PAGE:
“Challenges and Opportunities of IoT Silos Interoperability”
Abstract: After initial hype with deploying IoT platforms in various applications and building IoT silos, the IoT research community realised the need for IoT interoperability frameworks and building IoT ecosystems as the next step in IoT evolution. This talk will focus on the challenges and opportunities of IoT interoperability with specific focus on OpenIoT platform which pioneered horizontal integration of IoT silos and EU Horizon-2020 project bIoTope. building IoT open innovation ecosystem for connected smart objects. The bIoTope ecosystem is based on everything-as-a-service (XaaS) driven by run-time context, reasoning about situations, semantics, continuous analytics. The primary application domain of biotope is Smart Cities.
Bio: Dr Zaslavsky is a Senior Principal Research Scientist with Data61, CSIRO. He is leading Data61 R&D projects in Internet of Things, mobile analytics and context-awareness science areas. He is a technical leader of the EU Horizon-2020 project bIoTope to build IoT Open Innovation Ecosystem for connected smart objects. Professor Arkady Zaslavsky holds Adjunct-Professorship appointments with a number of Australian and International universities. Arkady Zaslavsky has published more than 400 research publications throughout his professional career and supervised to completion more than 35 PhD students. Arkady Zaslavsky is a Senior Member of ACM, a Senior Member of IEEE Computer and Communication Societies.
University of Southern California, USA
“Learning to Adapt to Sensor Changes and Failures”
Abstract: As the Internet of Things grows and a wide variety of sensors become widely available, people will build more and more software that relies on these sensors. So what happens when these sensors fail or they get replaced with a new, improved versions of the same type of sensor. In this talk, I will describe work we are doing on dealing with these problems. I will present techniques we are developing on learning to detect sensor failures, learning to construct replacement sensors from related sensors, and automatically constructing transformation programs that allow existing software to continue to operate correctly with new sensors. I will also present our evaluation of these techniques with online data from personal weather stations.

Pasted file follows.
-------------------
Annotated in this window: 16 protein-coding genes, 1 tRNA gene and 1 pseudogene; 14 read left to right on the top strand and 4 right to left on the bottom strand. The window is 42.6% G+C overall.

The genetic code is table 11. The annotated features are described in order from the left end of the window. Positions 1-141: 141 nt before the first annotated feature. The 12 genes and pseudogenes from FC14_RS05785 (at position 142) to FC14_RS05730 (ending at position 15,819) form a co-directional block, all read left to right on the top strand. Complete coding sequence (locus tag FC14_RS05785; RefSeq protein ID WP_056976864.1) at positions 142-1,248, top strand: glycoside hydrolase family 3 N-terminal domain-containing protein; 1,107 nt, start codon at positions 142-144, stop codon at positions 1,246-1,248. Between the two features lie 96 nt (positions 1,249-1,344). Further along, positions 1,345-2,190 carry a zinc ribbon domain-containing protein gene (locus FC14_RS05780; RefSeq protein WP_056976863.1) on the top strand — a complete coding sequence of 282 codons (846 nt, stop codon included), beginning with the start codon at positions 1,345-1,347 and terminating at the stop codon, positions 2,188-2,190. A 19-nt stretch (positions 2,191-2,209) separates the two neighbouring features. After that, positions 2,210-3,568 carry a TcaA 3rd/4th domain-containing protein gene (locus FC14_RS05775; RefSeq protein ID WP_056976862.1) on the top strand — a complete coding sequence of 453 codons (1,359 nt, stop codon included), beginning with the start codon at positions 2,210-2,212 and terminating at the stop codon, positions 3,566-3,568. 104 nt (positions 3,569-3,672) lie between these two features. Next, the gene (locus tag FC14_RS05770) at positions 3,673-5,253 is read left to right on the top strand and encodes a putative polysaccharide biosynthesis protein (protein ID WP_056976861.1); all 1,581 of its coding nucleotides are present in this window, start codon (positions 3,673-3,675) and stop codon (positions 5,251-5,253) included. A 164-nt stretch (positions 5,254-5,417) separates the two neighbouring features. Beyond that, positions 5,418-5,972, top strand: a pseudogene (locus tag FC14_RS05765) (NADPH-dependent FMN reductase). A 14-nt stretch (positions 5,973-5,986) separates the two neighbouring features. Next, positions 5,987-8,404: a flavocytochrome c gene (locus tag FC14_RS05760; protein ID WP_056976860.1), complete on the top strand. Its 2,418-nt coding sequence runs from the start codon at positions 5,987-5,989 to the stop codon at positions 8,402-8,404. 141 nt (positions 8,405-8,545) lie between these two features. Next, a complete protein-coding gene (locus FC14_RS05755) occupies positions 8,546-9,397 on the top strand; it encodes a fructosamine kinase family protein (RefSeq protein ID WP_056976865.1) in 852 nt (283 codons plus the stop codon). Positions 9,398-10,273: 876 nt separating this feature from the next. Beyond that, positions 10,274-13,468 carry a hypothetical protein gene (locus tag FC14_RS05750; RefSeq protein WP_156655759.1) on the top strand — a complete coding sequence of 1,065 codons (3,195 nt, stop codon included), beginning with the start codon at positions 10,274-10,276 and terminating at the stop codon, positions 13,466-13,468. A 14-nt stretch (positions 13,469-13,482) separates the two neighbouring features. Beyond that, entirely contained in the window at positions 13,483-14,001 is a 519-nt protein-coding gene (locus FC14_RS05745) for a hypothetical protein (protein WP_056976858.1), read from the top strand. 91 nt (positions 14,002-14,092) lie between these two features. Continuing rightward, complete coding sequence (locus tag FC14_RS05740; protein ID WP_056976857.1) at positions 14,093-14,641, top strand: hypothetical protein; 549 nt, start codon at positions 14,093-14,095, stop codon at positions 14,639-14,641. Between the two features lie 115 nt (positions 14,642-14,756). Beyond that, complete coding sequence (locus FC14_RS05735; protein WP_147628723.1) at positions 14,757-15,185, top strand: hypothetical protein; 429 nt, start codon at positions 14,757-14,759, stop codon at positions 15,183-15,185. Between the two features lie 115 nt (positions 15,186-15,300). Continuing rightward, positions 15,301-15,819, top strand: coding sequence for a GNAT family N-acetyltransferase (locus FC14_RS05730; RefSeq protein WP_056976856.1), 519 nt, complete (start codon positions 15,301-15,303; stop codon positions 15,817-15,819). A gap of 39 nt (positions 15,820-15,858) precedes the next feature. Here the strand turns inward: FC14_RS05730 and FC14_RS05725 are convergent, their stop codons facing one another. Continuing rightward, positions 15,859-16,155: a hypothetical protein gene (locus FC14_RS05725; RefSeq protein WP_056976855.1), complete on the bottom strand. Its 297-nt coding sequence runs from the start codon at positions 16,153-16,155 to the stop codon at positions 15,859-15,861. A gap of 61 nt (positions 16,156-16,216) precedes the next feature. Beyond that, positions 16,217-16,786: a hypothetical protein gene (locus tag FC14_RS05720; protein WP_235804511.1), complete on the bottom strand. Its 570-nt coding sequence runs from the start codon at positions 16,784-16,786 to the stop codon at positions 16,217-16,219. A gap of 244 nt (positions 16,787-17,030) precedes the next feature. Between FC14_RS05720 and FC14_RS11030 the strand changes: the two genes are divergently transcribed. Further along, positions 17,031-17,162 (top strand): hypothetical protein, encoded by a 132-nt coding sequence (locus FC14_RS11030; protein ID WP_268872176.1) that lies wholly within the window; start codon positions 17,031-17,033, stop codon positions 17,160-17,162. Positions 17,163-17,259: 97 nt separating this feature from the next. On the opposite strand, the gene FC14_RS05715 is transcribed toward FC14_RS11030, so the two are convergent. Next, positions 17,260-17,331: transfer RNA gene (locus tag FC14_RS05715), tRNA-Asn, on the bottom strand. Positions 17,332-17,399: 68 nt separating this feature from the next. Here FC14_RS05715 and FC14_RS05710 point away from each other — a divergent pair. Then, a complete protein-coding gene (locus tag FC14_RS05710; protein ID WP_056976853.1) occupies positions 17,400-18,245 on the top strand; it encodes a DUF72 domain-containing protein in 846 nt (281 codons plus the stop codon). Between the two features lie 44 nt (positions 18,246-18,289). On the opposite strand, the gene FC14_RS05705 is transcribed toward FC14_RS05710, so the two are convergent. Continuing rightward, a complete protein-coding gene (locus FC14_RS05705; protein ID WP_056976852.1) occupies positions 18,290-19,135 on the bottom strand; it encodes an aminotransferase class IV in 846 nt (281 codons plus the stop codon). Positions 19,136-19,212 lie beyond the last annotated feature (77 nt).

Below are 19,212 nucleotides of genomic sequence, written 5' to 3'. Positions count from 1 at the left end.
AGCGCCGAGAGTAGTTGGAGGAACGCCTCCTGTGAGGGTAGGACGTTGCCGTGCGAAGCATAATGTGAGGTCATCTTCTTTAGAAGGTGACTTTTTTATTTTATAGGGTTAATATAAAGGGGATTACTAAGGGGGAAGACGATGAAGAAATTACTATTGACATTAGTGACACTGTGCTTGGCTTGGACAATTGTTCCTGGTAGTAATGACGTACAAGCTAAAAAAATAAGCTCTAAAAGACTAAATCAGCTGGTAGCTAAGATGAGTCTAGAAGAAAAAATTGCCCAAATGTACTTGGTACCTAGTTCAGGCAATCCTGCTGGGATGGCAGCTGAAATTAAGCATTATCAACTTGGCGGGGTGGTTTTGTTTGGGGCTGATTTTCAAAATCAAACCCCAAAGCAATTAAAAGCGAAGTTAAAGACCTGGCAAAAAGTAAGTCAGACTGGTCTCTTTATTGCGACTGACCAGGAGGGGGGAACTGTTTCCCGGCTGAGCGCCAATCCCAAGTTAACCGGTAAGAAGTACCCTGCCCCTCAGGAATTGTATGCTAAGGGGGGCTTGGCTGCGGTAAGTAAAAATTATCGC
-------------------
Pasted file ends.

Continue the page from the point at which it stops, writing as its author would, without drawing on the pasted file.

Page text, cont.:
Bio: Craig Knoblock is a Research Professor in both Computer Science and Spatial Sciences at the University of Southern California (USC), Research Director of Information Integration at the Information Sciences Institute, and Associate Director of Informatics Program at USC.
He received his Bachelor of Science degree from Syracuse University and his Master’s and Ph.D. from Carnegie Mellon University in computer science. His research focuses on techniques related to information integration and the Semantic Web for describing, acquiring, and exploiting the semantics of data. He has published more than 250 journal articles, book chapters, and conference papers on these topics.
Dr. Knoblock is a Fellow of the Association for the Advancement of Artificial Intelligence (AAAI), a Distinguished Scientist of the Association of Computing Machinery (ACM), a Senior Member of IEEE, past President and Trustee of the International Joint Conference on Artificial Intelligence (IJCAI), and winner of the 2014 Robert S. Engelmore Award.Follow @caknoblock